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The Idiot Box - Zope

In this concluding article, get up close and personal with METAL, the macro language that allows you to add reusability to your Zope templates.

TABLE OF CONTENTS:
  1. ZPT Basics (part 4)
  2. The Idiot Box
  3. The Real McCoy
  4. Slotting Into Place
  5. Link Zone
By: Harish Kamath, (c) Melonfire
Rating: starstarstarstarstar / 10
October 31, 2002

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Every macro has two syntactical parts: the macro definition, and the macro invocation. Here's a simple example:

<html> <head> </head> <body> <comment> <b metal:define-macro="author">John Doe</b> <i metal:define-macro="title">A Million Channels, And Nothing To Watch</i> </comment> <p> The book <span metal:use-macro="container/BookReview/macros/title">book title</span>, written by <span metal:use-macro="container/BookReview/macros/author">author name</span> is a stunningly original piece of literature. </p> <hr> Send mail to <span metal:use-macro="container/BookReview/macros/author">author name </span> with feedback on <span metal:use-macro="container/BookReview/macros/title">book title</span>. </body> </html>
Here's what the output looks like:



There are two parts to using a macro in your ZPT code: first, you define the macro, using the "define-macro" attribute, as in the code snippet below,

<comment><b metal:define-macro="author">John Doe</b> <i metal:define-macro="title">My Story</i> </comment> // snip
and then you use it via the "use-macro" attribute, as below:

The book <span metal:use-macro="container/BookReview/macros/title">book title</span>, written by <span metal:use-macro="container/BookReview/macros/author">author name</span> is a stunningly original piece of literature.
In the lines of code above, I've used a TALES path expression to access the value of the "author" and "title" macros. Note that the path expression begins with the special pre-defined "container" variable, followed by the name of the Page Template containing the macro definitions. Since the macros are exposed as attributes of the Page Template, the expression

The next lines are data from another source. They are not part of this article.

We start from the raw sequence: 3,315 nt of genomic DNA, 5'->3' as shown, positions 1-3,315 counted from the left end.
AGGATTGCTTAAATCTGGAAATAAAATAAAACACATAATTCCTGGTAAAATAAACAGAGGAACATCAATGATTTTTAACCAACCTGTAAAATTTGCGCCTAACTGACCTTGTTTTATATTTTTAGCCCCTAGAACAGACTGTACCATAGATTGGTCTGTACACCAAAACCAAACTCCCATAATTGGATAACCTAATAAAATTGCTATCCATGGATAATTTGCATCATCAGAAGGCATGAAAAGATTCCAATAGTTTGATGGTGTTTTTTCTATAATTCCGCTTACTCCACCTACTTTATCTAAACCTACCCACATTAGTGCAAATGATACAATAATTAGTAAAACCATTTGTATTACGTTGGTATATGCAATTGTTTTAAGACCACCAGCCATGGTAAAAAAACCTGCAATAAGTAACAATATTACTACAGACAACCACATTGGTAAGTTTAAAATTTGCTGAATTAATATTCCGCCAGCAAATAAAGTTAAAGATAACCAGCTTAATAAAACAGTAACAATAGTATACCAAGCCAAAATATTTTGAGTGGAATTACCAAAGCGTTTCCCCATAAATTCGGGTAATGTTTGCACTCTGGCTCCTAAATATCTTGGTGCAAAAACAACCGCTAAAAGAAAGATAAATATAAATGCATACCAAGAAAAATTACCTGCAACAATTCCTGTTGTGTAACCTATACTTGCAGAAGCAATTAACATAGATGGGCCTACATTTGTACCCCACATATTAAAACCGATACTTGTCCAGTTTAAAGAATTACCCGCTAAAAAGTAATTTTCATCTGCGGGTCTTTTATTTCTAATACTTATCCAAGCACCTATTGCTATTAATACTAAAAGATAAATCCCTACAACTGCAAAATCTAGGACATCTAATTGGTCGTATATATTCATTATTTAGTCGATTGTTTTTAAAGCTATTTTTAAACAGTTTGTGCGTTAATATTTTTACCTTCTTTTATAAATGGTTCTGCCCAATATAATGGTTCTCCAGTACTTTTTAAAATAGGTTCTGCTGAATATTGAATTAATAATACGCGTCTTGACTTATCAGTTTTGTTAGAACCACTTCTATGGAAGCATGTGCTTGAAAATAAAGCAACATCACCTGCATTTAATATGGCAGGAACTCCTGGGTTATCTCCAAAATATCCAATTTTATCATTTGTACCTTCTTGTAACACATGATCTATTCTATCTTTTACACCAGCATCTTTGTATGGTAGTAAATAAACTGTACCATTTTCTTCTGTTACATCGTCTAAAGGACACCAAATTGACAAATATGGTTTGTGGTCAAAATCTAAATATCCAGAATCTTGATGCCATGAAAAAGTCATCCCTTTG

container/BookReview/macros/title
returns the value stored in the macro "title".

Take a quick peek at the HTML code that is generated:

<html> <head> </head> <body> <comment> <b>John Doe</b> <i>A Million Channels, And Nothing To Watch</i> </comment> <p> The book <i>A Million Channels, And Nothing To Watch</i>, written by <b>John Doe</b> is a stunningly original piece of literature. </p> <hr> Send mail to <b>John Doe</b> with feedback on <i>A Million Channels, And Nothing To Watch</i>. </body> </html>
In the original code, I have a plethora of <span> elements; however, none of them make an appearance in the rendered output. The reason for this is simple: the "use-macro" attribute replaces everything, including its containing element (which was the <span> element) with the results of the macro.

Now, if you've been paying attention, you're probably wondering - why not just use the "define" TAL attribute for this? The next page should make things clearer.

 
 
>>> More Zope Articles          >>> More By Harish Kamath, (c) Melonfire
 

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